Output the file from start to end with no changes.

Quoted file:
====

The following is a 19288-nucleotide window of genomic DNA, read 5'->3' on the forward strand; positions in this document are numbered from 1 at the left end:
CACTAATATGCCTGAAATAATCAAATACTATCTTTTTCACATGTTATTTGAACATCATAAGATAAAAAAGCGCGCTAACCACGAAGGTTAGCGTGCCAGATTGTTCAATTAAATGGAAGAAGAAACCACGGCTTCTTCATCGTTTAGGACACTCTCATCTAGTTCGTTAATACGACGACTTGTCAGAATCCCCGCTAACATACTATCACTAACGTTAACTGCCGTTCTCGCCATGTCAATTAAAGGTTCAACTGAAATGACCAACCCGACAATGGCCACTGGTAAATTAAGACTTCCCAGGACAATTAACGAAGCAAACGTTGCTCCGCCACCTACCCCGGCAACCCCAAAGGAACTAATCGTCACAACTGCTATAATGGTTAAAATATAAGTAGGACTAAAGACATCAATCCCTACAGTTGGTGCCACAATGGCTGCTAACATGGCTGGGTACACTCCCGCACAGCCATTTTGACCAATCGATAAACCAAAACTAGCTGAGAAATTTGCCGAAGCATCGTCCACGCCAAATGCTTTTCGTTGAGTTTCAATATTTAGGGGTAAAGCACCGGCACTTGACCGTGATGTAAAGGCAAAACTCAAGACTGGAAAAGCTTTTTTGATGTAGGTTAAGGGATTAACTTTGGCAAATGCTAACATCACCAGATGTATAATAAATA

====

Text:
The following is a 19288-nucleotide window of genomic DNA, read 5'->3' on the forward strand; positions in this document are numbered from 1 at the left end:
CACTAATATGCCTGAAATAATCAAATACTATCTTTTTCACATGTTATTTGAACATCATAAGATAAAAAAGCGCGCTAACCACGAAGGTTAGCGTGCCAGATTGTTCAATTAAATGGAAGAAGAAACCACGGCTTCTTCATCGTTTAGGACACTCTCATCTAGTTCGTTAATACGACGACTTGTCAGAATCCCCGCTAACATACTATCACTAACGTTAACTGCCGTTCTCGCCATGTCAATTAAAGGTTCAACTGAAATGACCAACCCGACAATGGCCACTGGTAAATTAAGACTTCCCAGGACAATTAACGAAGCAAACGTTGCTCCGCCACCTACCCCGGCAACCCCAAAGGAACTAATCGTCACAACTGCTATAATGGTTAAAATATAAGTAGGACTAAAGACATCAATCCCTACAGTTGGTGCCACAATGGCTGCTAACATGGCTGGGTACACTCCCGCACAGCCATTTTGACCAATCGATAAACCAAAACTAGCTGAGAAATTTGCCGAAGCATCGTCCACGCCAAATGCTTTTCGTTGAGTTTCAATATTTAGGGGTAAAGCACCGGCACTTGACCGTGATGTAAAGGCAAAACTCAAGACTGGAAAAGCTTTTTTGATGTAGGTTAAGGGATTAACTTTGGCAAATGCTAACATCACCAGATGTATAATAAATA